How Deaerators Work

How Deaerators Work

There are two commonly used deaerators in the industrial space where manufacturing and processing work is being conducted. These are the standard spray type deaerator and the standard tray type deaerator. And this, briefly, is basically how it works.

The tray type deaerator is also known as a cascade type deaerator. It is vertical and domed in shape. Its deaerating section is mounted on the top of a horizontal cylindrical vessel. This vessel serves as the ‘deaerated boiler feed water storage tank’.

tray type deaerator

The deaeration section is mounted above the horizontal boiler feed water storage vessel. Boiler feed water enters this section above perforated trays. It then flows downward through perforations. Low pressure deaerating steam enters below the perforated trays. It then flows upward through these perforations. The tray type deaerator can also use what is known as a packed bed instead of perforated trays. This is done to provide good contact and mixing between steam and boiler feed water.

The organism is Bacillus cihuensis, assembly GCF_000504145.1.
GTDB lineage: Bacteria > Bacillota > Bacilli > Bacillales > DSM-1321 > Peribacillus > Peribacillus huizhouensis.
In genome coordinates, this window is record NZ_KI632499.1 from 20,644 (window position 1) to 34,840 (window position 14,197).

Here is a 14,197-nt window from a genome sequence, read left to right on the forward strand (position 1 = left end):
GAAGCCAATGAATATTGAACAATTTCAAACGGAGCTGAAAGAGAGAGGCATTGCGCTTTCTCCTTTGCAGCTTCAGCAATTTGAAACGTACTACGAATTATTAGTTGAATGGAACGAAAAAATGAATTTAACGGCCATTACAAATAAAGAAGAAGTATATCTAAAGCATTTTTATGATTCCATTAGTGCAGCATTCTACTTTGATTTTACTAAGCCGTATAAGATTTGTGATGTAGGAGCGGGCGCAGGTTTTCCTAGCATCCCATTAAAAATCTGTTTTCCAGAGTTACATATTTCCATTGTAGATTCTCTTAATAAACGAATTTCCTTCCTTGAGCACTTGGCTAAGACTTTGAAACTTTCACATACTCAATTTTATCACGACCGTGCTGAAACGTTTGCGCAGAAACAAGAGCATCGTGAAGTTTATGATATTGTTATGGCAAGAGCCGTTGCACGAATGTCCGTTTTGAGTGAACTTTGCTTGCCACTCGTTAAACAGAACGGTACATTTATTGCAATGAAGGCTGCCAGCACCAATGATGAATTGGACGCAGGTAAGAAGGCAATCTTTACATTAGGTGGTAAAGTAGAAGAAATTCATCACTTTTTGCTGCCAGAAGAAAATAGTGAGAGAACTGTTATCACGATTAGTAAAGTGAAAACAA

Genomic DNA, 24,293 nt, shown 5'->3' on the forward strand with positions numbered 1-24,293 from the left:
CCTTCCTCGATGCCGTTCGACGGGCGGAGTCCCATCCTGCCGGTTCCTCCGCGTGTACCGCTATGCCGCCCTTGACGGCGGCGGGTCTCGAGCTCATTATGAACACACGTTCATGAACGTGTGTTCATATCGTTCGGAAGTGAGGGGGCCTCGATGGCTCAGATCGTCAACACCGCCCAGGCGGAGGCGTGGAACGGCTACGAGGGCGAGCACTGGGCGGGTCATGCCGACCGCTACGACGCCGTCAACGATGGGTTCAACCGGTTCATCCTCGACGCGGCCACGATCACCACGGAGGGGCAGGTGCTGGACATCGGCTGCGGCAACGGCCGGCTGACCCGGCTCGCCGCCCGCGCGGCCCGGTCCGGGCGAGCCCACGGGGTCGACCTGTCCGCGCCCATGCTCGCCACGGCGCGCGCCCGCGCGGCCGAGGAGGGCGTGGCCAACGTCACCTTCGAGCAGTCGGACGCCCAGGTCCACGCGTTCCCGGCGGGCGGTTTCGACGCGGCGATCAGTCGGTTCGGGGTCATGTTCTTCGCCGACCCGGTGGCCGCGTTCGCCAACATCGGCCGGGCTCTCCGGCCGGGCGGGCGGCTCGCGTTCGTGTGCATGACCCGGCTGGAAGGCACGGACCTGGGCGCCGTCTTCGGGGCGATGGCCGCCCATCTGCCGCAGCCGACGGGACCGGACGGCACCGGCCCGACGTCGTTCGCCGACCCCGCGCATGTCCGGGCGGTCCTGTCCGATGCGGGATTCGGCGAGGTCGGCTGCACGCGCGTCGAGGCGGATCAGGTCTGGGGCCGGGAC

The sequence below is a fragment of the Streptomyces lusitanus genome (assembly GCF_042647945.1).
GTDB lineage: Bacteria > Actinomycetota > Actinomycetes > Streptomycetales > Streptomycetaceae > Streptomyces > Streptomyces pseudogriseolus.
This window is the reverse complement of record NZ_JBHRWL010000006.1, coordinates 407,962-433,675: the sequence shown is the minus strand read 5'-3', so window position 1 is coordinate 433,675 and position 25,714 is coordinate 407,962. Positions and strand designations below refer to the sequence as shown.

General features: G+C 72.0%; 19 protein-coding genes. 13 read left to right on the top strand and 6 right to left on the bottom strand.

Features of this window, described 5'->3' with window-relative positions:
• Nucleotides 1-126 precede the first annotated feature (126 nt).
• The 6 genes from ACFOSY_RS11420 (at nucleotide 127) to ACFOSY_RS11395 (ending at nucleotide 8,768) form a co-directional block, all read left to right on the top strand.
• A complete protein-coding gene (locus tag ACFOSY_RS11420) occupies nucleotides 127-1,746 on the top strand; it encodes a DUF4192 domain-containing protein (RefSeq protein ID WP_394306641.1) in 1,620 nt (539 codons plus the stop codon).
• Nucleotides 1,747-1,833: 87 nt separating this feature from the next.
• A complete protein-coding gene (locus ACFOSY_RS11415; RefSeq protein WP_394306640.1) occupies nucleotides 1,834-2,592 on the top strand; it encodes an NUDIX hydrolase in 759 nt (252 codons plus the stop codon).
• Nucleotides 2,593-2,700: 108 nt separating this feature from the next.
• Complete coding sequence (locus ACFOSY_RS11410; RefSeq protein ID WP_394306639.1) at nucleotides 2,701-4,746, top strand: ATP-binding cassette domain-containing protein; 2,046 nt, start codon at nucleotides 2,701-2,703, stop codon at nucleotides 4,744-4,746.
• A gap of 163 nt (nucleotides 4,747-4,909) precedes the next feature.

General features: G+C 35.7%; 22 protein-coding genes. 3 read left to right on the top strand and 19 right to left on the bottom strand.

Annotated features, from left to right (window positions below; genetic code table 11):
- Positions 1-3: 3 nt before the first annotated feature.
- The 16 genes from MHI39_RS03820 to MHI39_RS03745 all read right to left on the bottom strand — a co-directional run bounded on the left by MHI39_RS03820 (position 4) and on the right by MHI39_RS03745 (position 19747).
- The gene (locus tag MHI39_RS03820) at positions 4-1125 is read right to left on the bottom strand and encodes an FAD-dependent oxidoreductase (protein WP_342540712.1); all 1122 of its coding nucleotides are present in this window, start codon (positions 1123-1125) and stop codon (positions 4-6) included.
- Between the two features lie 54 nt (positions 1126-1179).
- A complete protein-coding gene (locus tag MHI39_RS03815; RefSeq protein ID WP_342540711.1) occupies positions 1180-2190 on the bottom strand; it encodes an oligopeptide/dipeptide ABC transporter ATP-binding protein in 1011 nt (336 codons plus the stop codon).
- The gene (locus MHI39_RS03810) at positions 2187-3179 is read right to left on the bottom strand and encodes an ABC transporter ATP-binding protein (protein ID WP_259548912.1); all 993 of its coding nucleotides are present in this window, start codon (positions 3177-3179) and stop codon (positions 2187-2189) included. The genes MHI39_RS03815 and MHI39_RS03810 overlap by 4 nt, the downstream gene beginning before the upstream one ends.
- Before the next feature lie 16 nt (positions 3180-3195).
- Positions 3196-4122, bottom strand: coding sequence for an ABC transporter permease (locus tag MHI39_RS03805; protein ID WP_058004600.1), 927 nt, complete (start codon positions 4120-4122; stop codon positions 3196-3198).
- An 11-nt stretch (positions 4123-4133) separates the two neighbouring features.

Steam strips dissolved gas from boiler feed water. It exits via a vent valve located at the top of the domed section. Deaerated water flows down into its horizontal storage vessel. Here it is pumped to the steam-generating boiler system. Low pressure heating steam enters the horizontal vessel. It does so through a sparger pipe. This pipe is located at the bottom of the vessel. This is done in order to keep the stored boiler feed water warm.

As far as the standard spray type deaerator goes, outcomes may be generally similar. But this is where these deaerators differ. In different industrial settings where processing and manufacturing work is being done, processes and results will be in accordance with the products being guided and the materials being used. They ultimately seek to preserve the integrity of products and its materials.